Insulin prices, cemetery bill, ad valorem taxes

• Murdock and Newton talk about coming legislative session


December 29, 2019

Desiree Morehead

Rep. Carl Newton (left) and Sen. Casey Murdock discuss bills planned for the upcoming legislative session. They were at a town hall meeting held Dec. 9 in Alva.

Upcoming legislation was one of the areas covered by Sen. Casey Murdock and Rep. Carl Newton during the Dec. 9 town hall meeting in Alva. The state legislators talked about bills they intend to support and legislative issues still in the development stage.

Insulin Prices

Murdock said he is "running" a bill that puts a cap of $100 a month on the price of insulin. He has copied what Colorado is doing. "Prescription drug cost is just out of this world, and if you're diabetic it is life or death," he said.

"The chairman of our health committee is also running a bill," he added. "It's politics as to who gets across the finish line, but I'm still going to file that legislation."

Cemetery Bill

Newton expects to pursue the cemetery bill, a continuation of legislation he introduced this year. He explained, "Somebody had a kid die 100 or 80 years ago and they buried them there and said well we need to buy three or four lots so we can be buried by them. And then they moved on and went to Colorado or someplace like that and they leave three or four spaces that nobody could use.

"So my bill is that after a person has had no contact with a cemetery for at least 75 years, the cemetery could re-allot that. Now if the person came back later, they would give them a comparable lot if that lot had been sold."

Although the bill made it through the House, Newton said, "It got held up in the Senate. The senators didn't understand what we were doing."

"That happens a lot," interjected Murdock.

Newton said one misunderstanding was what if someone lived over 75 years, would they lose the cemetery plot bought earlier. "No, it's if you have not had any contact," he said. "They're using the same contact on all sorts of legal matters ... three notices in the newspaper, letters to the last known address, all those things. And so I'm going to add that if they would happen to come back after that they get comparable value if they didn't want a different plot. I think 95 percent of them will never come back."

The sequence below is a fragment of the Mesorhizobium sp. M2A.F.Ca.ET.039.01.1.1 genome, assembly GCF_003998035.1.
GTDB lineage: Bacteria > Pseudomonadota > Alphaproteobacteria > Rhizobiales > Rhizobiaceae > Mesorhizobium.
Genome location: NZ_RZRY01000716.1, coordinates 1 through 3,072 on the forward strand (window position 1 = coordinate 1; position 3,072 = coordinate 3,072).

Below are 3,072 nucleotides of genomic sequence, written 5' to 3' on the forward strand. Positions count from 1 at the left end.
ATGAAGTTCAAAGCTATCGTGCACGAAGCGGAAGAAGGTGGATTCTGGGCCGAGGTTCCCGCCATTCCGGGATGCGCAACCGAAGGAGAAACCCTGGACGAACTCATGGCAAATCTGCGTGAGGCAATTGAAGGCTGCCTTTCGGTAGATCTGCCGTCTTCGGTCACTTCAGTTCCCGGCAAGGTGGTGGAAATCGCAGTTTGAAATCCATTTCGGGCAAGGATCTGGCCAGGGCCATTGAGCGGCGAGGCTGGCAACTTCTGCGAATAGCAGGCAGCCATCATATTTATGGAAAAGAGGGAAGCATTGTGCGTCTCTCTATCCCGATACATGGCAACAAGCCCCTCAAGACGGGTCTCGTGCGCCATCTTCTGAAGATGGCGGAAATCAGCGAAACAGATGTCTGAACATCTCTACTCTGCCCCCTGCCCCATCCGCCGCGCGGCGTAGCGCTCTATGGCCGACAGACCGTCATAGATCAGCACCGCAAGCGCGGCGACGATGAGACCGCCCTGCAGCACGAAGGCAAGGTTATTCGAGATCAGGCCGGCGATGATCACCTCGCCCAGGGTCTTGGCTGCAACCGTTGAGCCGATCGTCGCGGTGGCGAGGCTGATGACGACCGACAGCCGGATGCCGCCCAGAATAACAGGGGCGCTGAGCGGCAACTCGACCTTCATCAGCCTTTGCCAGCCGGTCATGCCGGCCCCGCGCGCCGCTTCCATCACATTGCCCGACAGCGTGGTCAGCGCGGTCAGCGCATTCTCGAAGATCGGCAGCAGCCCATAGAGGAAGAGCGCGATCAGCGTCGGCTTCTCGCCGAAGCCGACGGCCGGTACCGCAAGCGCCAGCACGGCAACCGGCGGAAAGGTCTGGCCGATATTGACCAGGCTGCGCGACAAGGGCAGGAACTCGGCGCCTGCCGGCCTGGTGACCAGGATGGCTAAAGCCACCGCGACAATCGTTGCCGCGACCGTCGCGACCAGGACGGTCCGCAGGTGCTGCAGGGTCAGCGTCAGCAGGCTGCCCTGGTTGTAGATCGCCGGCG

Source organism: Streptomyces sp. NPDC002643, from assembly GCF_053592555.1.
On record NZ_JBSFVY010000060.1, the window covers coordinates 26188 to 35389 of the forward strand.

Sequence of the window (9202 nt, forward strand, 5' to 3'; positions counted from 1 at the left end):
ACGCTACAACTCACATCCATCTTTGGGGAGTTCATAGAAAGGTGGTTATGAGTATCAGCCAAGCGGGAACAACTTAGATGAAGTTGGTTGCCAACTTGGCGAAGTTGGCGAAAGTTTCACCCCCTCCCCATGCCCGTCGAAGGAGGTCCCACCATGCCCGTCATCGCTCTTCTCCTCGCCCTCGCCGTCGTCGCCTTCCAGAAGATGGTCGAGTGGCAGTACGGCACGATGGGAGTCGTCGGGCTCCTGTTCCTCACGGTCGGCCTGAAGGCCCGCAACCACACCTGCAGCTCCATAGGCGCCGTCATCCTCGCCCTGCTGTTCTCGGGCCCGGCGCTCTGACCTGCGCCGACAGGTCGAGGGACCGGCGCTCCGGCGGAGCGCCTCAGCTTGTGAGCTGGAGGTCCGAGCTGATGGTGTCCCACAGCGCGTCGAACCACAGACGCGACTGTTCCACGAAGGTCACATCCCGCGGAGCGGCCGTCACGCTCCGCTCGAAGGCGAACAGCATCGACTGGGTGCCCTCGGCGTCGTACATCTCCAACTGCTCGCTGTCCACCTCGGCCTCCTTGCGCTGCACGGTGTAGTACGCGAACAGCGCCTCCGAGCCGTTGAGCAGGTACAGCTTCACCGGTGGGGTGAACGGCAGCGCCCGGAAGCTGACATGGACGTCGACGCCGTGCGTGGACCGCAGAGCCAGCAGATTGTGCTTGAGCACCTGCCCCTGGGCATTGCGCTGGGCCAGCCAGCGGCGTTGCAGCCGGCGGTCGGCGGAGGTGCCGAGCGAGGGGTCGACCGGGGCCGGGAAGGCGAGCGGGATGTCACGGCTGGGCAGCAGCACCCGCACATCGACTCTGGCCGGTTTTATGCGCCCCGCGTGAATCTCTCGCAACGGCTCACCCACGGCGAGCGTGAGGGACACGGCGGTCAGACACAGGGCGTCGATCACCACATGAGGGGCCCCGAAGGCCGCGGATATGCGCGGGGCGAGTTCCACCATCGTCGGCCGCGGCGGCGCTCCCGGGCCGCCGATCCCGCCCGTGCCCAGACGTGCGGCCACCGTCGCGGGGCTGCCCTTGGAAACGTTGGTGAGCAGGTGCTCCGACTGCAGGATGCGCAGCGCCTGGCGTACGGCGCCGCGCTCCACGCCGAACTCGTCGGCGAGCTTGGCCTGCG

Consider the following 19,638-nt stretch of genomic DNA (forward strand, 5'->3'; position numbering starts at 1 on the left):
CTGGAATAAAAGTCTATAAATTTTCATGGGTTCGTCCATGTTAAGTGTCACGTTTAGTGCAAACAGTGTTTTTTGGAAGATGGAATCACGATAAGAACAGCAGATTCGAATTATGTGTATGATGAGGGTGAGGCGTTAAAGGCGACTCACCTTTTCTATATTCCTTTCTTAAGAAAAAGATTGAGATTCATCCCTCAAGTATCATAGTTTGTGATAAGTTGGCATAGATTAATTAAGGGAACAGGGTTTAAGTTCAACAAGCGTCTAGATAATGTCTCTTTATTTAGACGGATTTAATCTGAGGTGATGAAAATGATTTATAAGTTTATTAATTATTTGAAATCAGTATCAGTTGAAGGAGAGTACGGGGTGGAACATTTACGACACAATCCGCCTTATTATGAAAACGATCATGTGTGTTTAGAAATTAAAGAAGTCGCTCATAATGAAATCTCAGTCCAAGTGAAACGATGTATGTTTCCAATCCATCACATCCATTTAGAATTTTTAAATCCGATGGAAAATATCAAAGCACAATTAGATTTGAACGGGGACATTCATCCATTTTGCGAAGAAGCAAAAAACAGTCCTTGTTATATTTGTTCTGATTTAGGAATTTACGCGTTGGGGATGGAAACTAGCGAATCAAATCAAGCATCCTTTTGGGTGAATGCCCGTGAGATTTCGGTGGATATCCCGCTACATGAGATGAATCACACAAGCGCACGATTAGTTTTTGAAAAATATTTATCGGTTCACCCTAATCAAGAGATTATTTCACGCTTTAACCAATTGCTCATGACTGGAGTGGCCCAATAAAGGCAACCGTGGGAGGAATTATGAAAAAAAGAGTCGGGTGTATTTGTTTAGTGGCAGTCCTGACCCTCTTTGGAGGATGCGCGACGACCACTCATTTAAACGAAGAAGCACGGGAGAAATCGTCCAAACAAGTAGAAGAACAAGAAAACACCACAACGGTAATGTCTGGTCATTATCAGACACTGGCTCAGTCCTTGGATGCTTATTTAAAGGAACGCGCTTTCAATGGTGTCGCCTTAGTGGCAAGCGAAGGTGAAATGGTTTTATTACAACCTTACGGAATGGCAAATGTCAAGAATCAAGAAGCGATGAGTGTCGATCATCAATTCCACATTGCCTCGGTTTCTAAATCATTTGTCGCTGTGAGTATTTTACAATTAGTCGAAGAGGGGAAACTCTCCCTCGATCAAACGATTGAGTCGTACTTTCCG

He explained that some cemeteries are landlocked. They are surrounded by property they don't own and can't buy. They have no place to expand. "I'm just trying to make it where they'll be better stewards of the land they have," Newton said.

Someone asked if the ownership being discussed was the original owners or could it go on to their heirs.

Newton said the plots could be passed down to heirs. "I'm just saying a family that has made no contact with the cemetery for 75 years. If you checked in with the cemetery 50 years ago, it would move it out 25 more years."

"Would that (reimbursement) be comparable to when they bought it or current value?" someone asked. Newton said it would be current value of the lot.

Tom Crenshaw said, "We had discussed that at the Alva cemetery meetings and are not really in favor of it because there are a lot of people that will buy a lot and maybe buy two of them. And it's on purpose because they don't want anybody buried beside them."

"That was one of the arguments brought up in the Senate," said Murdock, "because I know myself, nobody wants to be around me." (Laughter.) He said people do that so they can control who is buried nearby.

"If you requested that nobody be buried in the adjoining area, we would honor that," said Newton

Crenshaw said, "Another question that has come up, is this going to force all cemeteries to have to abide by that?"

Newton said no. "You're the one that would have to foreclose on it anyway. The cemetery would have to decide that land could be used for somebody else. It would not be the state government. It would be the cemetery board that would decide that," he said.

Crenshaw expressed concern that future board members or officials might not abide by those wishes or decisions.

Murdock said, "This is coming from being at the capital and term limits. One of the things I don't like about term limits is we lose the institutional knowledge. And it's very good to write things down. If this passed, what I would do as a board member is somewhere in there write this down and say this is what we have decided, and this is why. This is to future board members to let them know why those decisions were made."

Newton said he's pushing the legislation because some of the rural cemeteries around here want it.

New Farmer Incentives